'The Gemma we remember was a loving, beautiful girl'

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The Independent Online

"I never in my worst nightmares thought your life would turn out like this," read the card attached to a bunch of flowers where Gemma Adams was last seen.

To her parents, Gemma was still the intelligent, animated child who had played the piano and joined the Brownies while growing up in the comfortable suburb of Kesgrave, near Ipswich.

Yesterday, it became increasingly likely that Gemma, the girl who was once so devoted to her dog, Holly, would forever be linked with the ravages of a serial killer.

Brian and Gail Adams were still reeling from the news, broken to them two weeks ago, that their "wonderful" daughter was working as a prostitute who had disappeared off the streets of Ipswich. A fortnight later, police returned to tell them the 25-year-old's naked body had been found in a brook a few miles away.

The headlines and news bulletins yesterday described their daughter as "murdered prostitute" but her parents were determined to offer a more positive image of their beloved daughter.

"I don't want people to think of her only as a prostitute," said her father. "The Gemma we want to remember was a loving, beautiful and wonderful girl."

Gemma had been, in the words of one of her teachers, "an ordinary intelligent girl from a nice family". Growing up with her two siblings in a large detached house on the outskirts of Ipswich, the bubbly youngster had enjoyed an uncomplicated life, horse-riding and making the best of family summer holidays.

While at Kesgrave High School, aged 15, she met her childhood sweetheart Jon Simpson and fell into the "wrong crowd" every parent dreads. The pair would descend into a spiral of heroin addiction.

For a while, Gemma fought the grip of the drug, completing a GNVQ course in health and social care at Suffolk College before gaining a position with an insurance company. Soon, however, staff noticed she was slipping out for longer lunch periods - to feed her habit - or taking too many days off. About two years ago she was sacked.

Her parents took her to see doctors and the community drug rehabilitation team but all attempts to wean her off the drugs failed. "It's every parent's worst nightmare. Once your child is involved with hard drugs your heart is already broken," said her father.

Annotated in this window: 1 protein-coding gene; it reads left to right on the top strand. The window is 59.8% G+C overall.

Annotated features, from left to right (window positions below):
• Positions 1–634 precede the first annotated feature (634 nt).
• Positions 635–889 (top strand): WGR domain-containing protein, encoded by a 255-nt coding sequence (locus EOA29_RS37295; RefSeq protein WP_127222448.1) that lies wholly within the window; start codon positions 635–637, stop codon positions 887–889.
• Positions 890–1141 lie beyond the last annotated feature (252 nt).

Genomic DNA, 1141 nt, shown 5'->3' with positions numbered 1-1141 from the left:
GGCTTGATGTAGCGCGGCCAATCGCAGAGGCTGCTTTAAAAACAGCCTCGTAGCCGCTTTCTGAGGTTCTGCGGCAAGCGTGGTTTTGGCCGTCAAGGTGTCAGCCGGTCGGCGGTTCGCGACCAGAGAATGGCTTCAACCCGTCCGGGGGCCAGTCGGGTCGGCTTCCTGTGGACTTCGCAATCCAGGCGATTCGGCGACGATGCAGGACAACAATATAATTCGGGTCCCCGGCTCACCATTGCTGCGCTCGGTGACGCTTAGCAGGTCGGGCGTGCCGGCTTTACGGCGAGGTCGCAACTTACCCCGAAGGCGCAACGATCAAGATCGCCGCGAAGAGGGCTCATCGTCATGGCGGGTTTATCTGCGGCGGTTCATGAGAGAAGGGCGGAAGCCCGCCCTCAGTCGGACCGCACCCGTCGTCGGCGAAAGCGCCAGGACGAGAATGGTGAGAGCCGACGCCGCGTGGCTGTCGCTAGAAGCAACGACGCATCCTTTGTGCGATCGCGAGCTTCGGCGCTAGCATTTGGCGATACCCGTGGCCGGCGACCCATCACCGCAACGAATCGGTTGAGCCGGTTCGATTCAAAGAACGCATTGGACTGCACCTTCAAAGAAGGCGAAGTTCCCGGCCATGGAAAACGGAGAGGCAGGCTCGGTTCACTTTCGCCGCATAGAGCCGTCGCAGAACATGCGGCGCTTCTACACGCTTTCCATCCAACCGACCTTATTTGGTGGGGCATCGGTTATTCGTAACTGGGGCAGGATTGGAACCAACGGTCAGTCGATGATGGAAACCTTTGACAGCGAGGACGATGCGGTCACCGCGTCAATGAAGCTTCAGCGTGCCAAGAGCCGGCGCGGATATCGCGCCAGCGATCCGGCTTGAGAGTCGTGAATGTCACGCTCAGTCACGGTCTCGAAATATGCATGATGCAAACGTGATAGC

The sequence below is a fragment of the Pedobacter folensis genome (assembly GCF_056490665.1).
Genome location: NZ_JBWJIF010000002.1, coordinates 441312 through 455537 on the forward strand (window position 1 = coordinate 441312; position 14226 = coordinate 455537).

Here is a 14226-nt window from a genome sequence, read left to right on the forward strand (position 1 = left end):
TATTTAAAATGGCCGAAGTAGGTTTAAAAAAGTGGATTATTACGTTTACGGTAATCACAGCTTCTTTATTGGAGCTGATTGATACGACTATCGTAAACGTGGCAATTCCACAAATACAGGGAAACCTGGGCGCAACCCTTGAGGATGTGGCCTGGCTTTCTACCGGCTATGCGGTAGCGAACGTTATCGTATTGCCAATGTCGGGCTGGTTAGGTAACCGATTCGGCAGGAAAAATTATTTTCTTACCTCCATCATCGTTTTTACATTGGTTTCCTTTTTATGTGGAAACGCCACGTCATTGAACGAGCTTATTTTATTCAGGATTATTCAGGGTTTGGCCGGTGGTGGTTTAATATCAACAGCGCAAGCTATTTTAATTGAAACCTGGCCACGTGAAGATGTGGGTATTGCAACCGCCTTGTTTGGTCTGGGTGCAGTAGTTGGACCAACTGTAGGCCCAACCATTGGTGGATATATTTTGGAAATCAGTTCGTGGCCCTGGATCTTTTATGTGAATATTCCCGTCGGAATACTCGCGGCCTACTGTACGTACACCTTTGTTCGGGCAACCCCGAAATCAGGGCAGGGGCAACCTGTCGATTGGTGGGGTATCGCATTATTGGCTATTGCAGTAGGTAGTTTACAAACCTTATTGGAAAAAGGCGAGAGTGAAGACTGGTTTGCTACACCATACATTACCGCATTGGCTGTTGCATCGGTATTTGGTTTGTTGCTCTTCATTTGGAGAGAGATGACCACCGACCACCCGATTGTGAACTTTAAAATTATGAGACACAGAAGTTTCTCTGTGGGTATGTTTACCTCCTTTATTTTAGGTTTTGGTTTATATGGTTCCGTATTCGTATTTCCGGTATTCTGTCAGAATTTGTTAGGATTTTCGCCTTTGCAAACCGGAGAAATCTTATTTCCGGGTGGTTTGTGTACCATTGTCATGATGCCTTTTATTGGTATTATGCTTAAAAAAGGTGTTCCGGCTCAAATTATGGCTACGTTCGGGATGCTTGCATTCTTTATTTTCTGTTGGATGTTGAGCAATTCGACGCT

"I had a strong suspicion all was not well and her life was degenerating into a fairly chaotic state. But despite numerous attempts to make contact to try to help her resolve her problems we were unable to."

Gradually, she drifted away from the family and - unbeknown to them - began working with the small group of women who hang about near a playground in the few streets around Ipswich Town Football Club which make up the town's red light district.

"We never knew she was working as a prostitute until she went missing," said Mr Adams. "If we had known we would have done everything in our power to stop her, just like we tried to get her off drugs."

The women who worked in the same area remember how an increasingly desperate Gemma had fallen out with one of her regular clients after "blagging" a loan from him.

On 15 November, she was spotted standing near a BMW dealership at about 1.15am. When she failed to respond to text messages, her boyfriend Mr Simpson reported her missing. Seventeen days later, her naked body was found by a fishery warden in a brook at Hintlesham, seven miles from Ipswich. A week later, the body of her friend, Tania Nicol, 19, was found in the same stream.

As Gemma's parents attempt to come to terms with her troubled life and brutal death, the hunt for the killer goes on. Mr Adams said: "We can only hope that they catch them soon."

However, he added: "It's too late for us now."